The Government is proposing to re-use existing plutonium stocks as a nuclear fuel. The UK's existing civil plutonium, created by past nuclear power generation, is housed at Sellafield and Dounreay pending a decision on what to do with it.
The Government consultation sets out three options: reusing the plutonium as fuel for new or existing reactors and then disposing of it as spent fuel, directly disposing of it as waste, or continuing to store it long-term. The Government is consulting on the view that the best solution is to reuse it as a fuel, under a process which costs around as much as directly disposing of it as waste.
Lord Marland, parliamentary under-secretary of state for energy and climate change, said: “There are currently no final plans for how the UK's plutonium should be managed in the long term. “It is high time we got to grips with this and developed a coherent and comprehensive plan for dealing with the issue. “We are keen to assess all the options for affordability, deliverability, value for money, safety and security.”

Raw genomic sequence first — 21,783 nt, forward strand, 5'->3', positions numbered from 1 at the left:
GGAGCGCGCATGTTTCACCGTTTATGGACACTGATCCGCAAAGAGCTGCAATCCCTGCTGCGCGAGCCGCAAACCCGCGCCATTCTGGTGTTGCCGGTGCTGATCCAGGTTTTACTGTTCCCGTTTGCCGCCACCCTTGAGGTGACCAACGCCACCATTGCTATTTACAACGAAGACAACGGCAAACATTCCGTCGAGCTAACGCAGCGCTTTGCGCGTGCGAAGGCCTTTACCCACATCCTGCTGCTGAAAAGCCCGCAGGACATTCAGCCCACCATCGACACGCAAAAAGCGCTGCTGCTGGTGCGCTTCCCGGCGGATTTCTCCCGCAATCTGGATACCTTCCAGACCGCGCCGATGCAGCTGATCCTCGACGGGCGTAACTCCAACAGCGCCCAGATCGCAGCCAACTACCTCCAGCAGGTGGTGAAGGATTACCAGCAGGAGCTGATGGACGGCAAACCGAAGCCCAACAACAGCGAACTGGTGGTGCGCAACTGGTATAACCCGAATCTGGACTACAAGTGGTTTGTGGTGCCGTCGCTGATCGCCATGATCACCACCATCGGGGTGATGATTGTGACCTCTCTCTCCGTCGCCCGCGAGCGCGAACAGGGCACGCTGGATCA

Greenpeace criticised the proposals to reuse plutonium as a fuel, claiming past attempts to do so had been a “gargantuan failure” and a drain on taxpayers. The green group warned that using plutonium as fuel could create even more dangerous radioactive waste than normal and end up creating new subsidies for nuclear power.